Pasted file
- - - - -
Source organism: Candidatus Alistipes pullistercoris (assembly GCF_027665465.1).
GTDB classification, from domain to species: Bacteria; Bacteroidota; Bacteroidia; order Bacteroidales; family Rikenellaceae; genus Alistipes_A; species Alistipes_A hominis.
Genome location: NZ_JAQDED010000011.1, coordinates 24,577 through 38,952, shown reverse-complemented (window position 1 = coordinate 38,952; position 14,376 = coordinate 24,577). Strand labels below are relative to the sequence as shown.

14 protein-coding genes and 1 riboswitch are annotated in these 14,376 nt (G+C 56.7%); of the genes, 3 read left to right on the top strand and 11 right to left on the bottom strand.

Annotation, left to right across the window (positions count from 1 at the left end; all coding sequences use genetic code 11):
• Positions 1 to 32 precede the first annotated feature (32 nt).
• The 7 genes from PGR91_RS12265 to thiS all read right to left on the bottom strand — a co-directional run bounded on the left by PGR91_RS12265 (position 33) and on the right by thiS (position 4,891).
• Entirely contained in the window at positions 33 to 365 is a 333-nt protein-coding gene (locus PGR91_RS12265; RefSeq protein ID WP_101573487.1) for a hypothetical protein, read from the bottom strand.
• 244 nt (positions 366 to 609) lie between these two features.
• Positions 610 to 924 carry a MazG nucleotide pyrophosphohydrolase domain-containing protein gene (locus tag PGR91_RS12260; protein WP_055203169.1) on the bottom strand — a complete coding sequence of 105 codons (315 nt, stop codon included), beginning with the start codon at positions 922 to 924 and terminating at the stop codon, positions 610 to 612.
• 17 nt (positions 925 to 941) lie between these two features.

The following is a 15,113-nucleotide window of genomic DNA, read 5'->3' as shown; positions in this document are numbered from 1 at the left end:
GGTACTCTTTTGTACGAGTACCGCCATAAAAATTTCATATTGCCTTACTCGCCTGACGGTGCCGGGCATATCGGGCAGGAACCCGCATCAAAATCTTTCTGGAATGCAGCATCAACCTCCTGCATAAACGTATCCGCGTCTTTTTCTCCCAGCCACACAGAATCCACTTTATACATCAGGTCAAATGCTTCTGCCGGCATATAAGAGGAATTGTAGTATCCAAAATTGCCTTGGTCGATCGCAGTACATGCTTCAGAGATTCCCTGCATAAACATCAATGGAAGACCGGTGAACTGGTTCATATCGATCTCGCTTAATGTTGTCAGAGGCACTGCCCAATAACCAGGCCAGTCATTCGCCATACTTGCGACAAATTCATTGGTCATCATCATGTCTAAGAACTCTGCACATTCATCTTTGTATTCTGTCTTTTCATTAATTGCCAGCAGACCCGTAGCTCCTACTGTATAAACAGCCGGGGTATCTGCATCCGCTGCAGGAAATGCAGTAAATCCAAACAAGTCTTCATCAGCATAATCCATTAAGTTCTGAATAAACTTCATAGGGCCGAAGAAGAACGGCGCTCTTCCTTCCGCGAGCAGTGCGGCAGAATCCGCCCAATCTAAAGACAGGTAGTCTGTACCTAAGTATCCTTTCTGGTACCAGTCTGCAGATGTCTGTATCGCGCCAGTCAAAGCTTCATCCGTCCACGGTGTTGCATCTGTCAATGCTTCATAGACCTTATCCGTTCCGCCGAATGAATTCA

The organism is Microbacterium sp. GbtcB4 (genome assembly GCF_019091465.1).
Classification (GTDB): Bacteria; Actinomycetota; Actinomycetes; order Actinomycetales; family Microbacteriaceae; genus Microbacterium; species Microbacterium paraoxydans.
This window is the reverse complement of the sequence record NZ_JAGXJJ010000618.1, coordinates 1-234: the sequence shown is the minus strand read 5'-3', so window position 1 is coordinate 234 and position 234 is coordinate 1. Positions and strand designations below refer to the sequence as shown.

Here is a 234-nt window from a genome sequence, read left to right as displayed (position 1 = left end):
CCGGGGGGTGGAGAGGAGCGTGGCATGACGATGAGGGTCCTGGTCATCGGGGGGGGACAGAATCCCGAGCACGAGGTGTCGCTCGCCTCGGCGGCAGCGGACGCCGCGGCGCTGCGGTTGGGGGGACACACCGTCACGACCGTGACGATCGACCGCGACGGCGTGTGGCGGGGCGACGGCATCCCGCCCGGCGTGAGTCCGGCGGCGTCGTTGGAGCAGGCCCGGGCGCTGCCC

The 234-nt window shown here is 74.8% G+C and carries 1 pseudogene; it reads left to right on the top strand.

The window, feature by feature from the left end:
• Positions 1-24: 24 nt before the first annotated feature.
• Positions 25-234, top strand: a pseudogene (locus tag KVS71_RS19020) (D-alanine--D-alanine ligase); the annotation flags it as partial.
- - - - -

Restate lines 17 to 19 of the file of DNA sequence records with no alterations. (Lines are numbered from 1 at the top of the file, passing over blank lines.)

Here is a 234-nt window from a genome sequence, read left to right as displayed (position 1 = left end):
CCGGGGGGTGGAGAGGAGCGTGGCATGACGATGAGGGTCCTGGTCATCGGGGGGGGACAGAATCCCGAGCACGAGGTGTCGCTCGCCTCGGCGGCAGCGGACGCCGCGGCGCTGCGGTTGGGGGGACACACCGTCACGACCGTGACGATCGACCGCGACGGCGTGTGGCGGGGCGACGGCATCCCGCCCGGCGTGAGTCCGGCGGCGTCGTTGGAGCAGGCCCGGGCGCTGCCC

The 234-nt window shown here is 74.8% G+C and carries 1 pseudogene; it reads left to right on the top strand.